The heroes of this tale, Jonas and I, were full of excitement with zero apprehension for what was to come. Our steeds, two Ducati Multistrada 1200 Enduros, were freshened up and looked ready for this task at hand, clad with all the necessary farkles to keep us comfy and ADV-cred enough to impress the passing SUV’s, U-Hauls, and big rigs. Camping-ware? Check.  Freeze-dried foods? Check. Axe? Check. Espresso maker? Yeah, man, we’re not animals!

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Headache be damned, I’m jumping for joy!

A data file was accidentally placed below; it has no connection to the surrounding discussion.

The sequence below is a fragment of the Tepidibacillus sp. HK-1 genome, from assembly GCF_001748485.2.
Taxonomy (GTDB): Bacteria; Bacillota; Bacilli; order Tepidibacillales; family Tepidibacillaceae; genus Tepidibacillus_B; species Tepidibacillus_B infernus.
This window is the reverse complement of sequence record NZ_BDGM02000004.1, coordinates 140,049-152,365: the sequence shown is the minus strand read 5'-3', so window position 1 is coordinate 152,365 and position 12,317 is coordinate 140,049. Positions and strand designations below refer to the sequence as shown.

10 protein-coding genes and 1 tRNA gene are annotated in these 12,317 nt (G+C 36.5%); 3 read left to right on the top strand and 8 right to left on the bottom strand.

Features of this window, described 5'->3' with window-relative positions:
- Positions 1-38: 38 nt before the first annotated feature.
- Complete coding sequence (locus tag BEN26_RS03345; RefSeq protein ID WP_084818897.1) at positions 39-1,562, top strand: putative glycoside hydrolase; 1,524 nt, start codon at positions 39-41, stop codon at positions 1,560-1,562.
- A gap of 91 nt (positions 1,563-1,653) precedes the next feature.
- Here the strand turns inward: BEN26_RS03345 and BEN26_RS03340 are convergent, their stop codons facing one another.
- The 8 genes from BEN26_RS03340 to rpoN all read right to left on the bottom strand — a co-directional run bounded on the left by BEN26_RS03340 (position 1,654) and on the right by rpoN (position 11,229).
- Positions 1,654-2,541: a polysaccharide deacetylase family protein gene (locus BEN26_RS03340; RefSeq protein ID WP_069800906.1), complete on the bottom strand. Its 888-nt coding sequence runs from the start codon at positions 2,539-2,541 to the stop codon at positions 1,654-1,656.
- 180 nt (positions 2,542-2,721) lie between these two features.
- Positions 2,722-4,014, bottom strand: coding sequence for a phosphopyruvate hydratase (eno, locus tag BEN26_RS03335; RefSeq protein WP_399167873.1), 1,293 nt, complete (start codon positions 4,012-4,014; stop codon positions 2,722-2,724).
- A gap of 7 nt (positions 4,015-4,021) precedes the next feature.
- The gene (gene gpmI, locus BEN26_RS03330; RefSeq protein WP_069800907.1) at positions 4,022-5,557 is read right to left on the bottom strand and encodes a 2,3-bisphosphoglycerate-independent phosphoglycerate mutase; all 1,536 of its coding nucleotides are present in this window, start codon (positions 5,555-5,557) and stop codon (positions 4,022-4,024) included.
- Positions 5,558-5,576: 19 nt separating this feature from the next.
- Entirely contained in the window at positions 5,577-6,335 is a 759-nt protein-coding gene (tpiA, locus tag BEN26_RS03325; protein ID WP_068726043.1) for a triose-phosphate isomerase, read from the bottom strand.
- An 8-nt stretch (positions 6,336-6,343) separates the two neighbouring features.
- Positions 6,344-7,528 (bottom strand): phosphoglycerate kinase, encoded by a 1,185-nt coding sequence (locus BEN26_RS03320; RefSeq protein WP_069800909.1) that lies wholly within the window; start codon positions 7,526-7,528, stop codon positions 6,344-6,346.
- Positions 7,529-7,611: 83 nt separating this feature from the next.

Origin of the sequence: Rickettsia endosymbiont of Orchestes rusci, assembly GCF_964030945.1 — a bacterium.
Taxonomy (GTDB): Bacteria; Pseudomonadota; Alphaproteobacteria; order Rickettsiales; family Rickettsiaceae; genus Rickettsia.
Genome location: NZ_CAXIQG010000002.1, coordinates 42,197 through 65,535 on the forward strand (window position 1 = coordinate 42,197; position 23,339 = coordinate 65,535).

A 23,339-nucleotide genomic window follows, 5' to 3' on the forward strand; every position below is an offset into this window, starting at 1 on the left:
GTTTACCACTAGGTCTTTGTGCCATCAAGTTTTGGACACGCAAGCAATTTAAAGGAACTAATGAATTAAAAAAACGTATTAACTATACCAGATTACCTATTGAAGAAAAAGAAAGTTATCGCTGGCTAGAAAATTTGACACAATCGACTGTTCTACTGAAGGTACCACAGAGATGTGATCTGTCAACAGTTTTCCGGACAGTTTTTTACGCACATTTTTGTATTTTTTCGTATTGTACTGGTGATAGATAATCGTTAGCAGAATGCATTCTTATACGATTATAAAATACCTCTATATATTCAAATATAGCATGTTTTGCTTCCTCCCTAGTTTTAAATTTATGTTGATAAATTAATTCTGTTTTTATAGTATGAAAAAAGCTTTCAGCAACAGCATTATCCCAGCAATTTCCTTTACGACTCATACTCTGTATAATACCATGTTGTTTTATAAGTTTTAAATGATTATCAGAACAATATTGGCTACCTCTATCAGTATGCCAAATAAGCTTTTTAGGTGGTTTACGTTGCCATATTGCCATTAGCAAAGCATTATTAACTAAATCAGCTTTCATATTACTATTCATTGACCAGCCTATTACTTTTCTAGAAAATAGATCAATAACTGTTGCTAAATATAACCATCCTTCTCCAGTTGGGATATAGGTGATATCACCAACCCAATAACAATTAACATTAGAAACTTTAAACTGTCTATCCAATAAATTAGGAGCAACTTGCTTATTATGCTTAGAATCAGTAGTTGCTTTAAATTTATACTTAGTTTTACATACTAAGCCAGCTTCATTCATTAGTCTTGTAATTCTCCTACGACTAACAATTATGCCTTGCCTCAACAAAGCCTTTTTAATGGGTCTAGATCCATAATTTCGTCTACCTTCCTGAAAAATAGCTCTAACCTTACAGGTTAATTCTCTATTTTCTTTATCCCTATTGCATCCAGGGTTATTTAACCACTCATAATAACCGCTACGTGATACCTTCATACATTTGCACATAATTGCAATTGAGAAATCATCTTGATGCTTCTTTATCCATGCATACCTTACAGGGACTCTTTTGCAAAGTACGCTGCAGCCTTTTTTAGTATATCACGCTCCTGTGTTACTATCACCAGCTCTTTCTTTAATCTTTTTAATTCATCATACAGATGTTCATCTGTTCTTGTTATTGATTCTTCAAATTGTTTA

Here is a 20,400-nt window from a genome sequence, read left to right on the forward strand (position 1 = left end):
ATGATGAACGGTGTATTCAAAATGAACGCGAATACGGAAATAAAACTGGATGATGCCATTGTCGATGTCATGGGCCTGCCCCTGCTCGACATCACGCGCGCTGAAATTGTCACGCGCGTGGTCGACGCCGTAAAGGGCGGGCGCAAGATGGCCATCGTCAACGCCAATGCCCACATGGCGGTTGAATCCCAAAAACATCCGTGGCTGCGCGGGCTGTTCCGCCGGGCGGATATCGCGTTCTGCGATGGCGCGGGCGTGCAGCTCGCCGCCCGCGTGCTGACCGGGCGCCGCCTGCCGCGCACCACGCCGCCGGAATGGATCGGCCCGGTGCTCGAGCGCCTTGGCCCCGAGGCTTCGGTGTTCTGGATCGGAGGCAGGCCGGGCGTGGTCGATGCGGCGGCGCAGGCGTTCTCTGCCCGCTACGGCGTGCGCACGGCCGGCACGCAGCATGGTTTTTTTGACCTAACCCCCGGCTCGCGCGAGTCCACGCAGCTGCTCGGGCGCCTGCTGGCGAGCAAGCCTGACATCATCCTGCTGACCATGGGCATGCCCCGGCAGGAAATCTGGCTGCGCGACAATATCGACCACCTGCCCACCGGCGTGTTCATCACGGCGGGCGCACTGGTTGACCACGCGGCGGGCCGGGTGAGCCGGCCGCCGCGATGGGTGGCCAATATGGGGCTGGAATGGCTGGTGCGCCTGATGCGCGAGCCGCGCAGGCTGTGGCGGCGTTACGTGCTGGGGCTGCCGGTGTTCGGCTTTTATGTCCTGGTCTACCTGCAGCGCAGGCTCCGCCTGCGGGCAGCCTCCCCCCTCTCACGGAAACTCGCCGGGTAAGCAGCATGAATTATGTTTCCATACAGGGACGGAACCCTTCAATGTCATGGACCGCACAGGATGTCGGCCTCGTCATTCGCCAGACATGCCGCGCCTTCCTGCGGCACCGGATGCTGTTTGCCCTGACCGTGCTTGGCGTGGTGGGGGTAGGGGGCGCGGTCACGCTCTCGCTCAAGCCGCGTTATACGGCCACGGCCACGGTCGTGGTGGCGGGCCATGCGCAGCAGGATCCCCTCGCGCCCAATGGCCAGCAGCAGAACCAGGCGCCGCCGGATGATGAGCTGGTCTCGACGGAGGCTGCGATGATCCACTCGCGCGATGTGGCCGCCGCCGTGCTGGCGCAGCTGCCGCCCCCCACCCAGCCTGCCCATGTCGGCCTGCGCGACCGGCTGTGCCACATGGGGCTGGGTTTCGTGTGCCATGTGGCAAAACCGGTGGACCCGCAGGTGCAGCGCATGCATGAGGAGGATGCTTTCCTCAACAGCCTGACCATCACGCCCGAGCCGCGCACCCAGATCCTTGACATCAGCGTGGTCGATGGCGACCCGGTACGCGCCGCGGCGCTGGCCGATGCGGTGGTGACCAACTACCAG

Back to this headache – my sidekick for the whole trip – that goaded a heartfelt “hey man, if we need to start a day late, we’ll start a day late.”  A true friend, Jonas with his offering of a relaxed start, who had no idea of the gumption that was pushing me towards this journey. Frankly, I knew the damage I had incurred, a few weeks prior, was going to linger beyond the extra day offered to me by Jonas.  We decided to take it a hundred miles, at a time, to see how I would hold up. Do as I say, and not as I do, and don’t begin an adventure with a migraine. The decision to head straight to Denver was made with promises of a whole day of delicious downtown Denver food offerings, so we pushed on through to Mountain View, ID, and pulled into Gem State RV Park as the sun set.  A cold can of PBR helped drown the ibuprofen and relax the muscles for a restless, train horn filled night of sleep that made a point in my mind: during an adventure, restless nights in a tent are completely forgivable. I don’t know who wrote the rule book, but I’m here to abide.